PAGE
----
Up on the Farm: Agritourism with Kids

G with pony

Petting furry farm creatures, collecting your own eggs, having a go at milking a cow, getting to ride on a pony or a tractor, picking tomatoes from the vine and eating fresh, homemade cheeses, sausages, jams, and breads – sounds like heaven for a kid. If you’ve got kids, and even if you don’t, farm stays can be great – and economical – holiday choices.

orchard-exterior1

Orchard Cottage, North Country Farms, Kauai

Let’s say you’re going to Kauai. The average double room in a hotel in the area of Kilauea is going to run you $180 US/night. Alternatively, you could stay in a large private cottage at North Country Farms, a family-run organic farm that grows vegetables, fruits and flowers, for $160/night. You’re giving up a swimming pool, it’s true, but you have your own house surrounded by gardens and orchards filled with avocados, limes, oranges, and all kinds of tropical fruits, and your kids can wander around Edenic grounds picking vegetables or plucking ripe mangoes from the trees.

pushing the boys in the barrow, Makek

Makek organic farm, Slovenia

Particularly now with the growing interest in locavore movements, organic farming, and sustainable living, more and more farms are opening their doors to overnight visitors. For example, Lizzie Myers, owner of an organic farm in Somerset, England, says, “We’re an organic farm, producing organic oats for Jordan’s breakfast cereal and organic milk thistle for Neal’s Yard, among others. We’ve definitely noticed an increase in visitors…. In particular, we’re seeing more young families with children who come to see where their food comes from and learn about growing food. They help us dig potatoes and collect eggs – the children love it! The income from the B&B helps us to continue our renovations on our fifteenth century farmhouse.”

horses and peaks, Makek farm

Horses at Makek farm

Agritourism encompasses everything from luxury accommodation on a Napa Valley vineyard to staying in a simple wooden shed on the Hungarian plain, but most offerings fall somewhere in between. One of the great things about farm stays is that the degree of involvement in actual farm work is entirely up to you – you can choose to be pampered in luxury or slip your boots on and muck out the stables, depending on the place and your own inclinations.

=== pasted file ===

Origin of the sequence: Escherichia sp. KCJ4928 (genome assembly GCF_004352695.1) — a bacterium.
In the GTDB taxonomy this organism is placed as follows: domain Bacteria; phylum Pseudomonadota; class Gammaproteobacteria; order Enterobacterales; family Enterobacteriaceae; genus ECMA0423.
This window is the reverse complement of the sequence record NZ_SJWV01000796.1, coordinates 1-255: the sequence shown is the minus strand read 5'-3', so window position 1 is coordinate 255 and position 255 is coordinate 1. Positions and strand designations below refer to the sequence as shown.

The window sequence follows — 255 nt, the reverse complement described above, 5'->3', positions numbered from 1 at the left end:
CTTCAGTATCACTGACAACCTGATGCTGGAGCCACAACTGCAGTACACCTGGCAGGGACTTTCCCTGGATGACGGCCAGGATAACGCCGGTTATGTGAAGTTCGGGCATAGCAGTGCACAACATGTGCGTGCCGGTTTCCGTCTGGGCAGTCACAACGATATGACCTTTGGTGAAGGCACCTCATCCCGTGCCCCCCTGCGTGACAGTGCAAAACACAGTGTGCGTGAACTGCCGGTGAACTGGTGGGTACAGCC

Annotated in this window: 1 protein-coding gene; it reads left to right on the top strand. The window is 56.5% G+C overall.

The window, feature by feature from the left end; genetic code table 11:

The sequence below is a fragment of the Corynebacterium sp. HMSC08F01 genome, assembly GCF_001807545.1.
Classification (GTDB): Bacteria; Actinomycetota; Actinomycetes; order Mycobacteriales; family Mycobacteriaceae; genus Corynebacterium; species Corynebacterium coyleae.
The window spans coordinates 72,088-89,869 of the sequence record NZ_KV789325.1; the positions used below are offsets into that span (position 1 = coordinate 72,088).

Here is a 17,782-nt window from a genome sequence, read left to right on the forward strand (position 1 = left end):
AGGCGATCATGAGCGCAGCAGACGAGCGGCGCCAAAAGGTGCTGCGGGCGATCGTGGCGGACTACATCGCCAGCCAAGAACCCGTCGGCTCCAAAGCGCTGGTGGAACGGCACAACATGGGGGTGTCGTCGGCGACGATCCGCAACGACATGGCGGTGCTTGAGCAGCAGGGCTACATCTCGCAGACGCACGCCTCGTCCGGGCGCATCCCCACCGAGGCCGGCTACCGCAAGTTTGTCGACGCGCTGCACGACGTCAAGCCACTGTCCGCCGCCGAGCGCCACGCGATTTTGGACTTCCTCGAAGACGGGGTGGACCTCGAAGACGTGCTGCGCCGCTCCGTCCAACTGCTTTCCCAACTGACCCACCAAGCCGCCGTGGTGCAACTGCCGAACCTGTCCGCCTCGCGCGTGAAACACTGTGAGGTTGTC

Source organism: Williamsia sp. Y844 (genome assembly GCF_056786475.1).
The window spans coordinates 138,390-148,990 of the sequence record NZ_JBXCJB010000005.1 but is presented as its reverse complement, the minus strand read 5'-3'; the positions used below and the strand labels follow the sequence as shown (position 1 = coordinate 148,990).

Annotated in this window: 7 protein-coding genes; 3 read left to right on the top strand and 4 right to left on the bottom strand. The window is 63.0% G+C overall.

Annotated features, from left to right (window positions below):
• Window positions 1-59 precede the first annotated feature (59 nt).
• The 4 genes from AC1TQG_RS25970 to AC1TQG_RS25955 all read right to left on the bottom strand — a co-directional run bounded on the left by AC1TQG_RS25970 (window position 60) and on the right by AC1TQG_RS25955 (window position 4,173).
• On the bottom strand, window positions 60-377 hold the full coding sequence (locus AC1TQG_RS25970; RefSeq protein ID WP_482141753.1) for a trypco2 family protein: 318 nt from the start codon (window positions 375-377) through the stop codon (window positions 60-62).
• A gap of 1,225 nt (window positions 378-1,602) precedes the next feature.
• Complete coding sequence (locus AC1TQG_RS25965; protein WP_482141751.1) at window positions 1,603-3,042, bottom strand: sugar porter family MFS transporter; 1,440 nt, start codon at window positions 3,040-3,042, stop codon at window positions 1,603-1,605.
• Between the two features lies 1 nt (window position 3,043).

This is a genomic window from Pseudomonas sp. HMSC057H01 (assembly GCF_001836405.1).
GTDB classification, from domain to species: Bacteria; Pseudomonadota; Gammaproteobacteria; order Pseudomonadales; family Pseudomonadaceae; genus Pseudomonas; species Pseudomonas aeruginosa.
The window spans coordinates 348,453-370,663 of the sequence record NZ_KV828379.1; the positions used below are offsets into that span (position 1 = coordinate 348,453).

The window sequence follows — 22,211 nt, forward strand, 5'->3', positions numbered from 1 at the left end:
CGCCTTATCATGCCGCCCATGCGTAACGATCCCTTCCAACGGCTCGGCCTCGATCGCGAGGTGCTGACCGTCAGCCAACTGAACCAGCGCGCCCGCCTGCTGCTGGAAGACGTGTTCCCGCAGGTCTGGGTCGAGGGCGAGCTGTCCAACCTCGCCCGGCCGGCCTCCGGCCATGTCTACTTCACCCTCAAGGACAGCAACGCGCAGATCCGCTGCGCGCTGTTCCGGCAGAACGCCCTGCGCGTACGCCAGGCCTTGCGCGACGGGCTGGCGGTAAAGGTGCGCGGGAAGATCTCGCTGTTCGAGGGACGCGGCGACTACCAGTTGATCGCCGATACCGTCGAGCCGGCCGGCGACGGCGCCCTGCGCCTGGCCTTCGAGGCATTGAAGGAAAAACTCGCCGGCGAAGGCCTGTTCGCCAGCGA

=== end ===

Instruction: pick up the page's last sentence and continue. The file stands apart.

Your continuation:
Einkerhof organic farm, Austria

Einkerhof organic farm, Austria

Just about every country from Albania to Zimbabwe has opportunities to stay on local farms.

In Europe, Italy seems to lead the pack in the sheer number of agritourism spots, but you can find places across the continent. Farm Stay UK is an excellent resource, and has everything from upscale manor homes that are farms in the same sense that a cruise ship is a fishing boat, to real working farms where you can get your hands dirty. Farm Holidays has excellent listings for farms in Austria, and VisitEurope.com has links to listings in 25 countries.

At Stern Pri Kovačniku organic farm, Slovenia

At Stern Pri Kovačniku organic farm, Slovenia

The Australian Farm Stay website is just what you’d expect it to be, and while Asia and Latin America have been somewhat slow in hopping on this hot new bandwagon, you can indeed find farm stays anywhere from the Nakogami Orchards Inn in Japan to the Finca Rio Perla in Costa Rica.

Future farm dinners

Future farm dinners

In the States, Farm Stays US is the most comprehensive guide to agritourism opportunities, where you’ll find dozens of farms in every state. Smarter Travel has picked 10 Great Farm Stays in America, but there are thousands of farms with accommodation around the country.

Sledding at Tremlhof farm, Attersee, Austria

Sledding at Tremlhof farm, Attersee, Austria

For worldwide listings, Responsible Travel is your best bet, with hundreds of farm stays around the globe. If you want to get hardcore, there’s an organization called WWOOF (World Wide Opportunities on Organic Farms) that connects volunteer workers who want to learn more about organic farming with hosts who offer food and accommodation in exchange for help on the farm. It’s a working holiday, to be sure, but I could see doing it with teenaged kids who wouldn’t view it as forced labor.

Sour cherry trees at Nemeth farm, Hungary

Sour cherry trees at Nemeth farm, Hungary

No matter whether you’re just looking for a weekend in the countryside or you want to spend a week actually working on a farm or ranch, taking an agritourism holiday is a fantastic way to engage your kids with the natural world, and introduce them to some animals that weren’t created by the Walt Disney  Company. Staying on a farm can be a surprisingly eye-opening and unforgettable experience – for everybody.

Griffin feeding bunnypeppers hanging on wall, Pusztaszerhoneybee hivesG climbing ladder to slide, Makek

5 thoughts on “Up on the Farm: Agritourism with Kids

  1. We have just returned from a 3-1/2 week visit to Slovenia, Croatia and a 3 day stopover in Venice. We stayed mostly at farm type lodgings and a couple of apartments. Makek was one of our stops and we enjoyed 3 days of their hospitality. Our youngest daughter (9) had named all of the chickens and was seriously lobbing for a hen and a kitten by the time we left. The farm and the regions were they were located was a constant source of amazement for our children. We have pretty much decided to look into farms, such as Makek, wherever our future travel plans take us. Thanks for the heads up!

    Cheers!
    David

    Like

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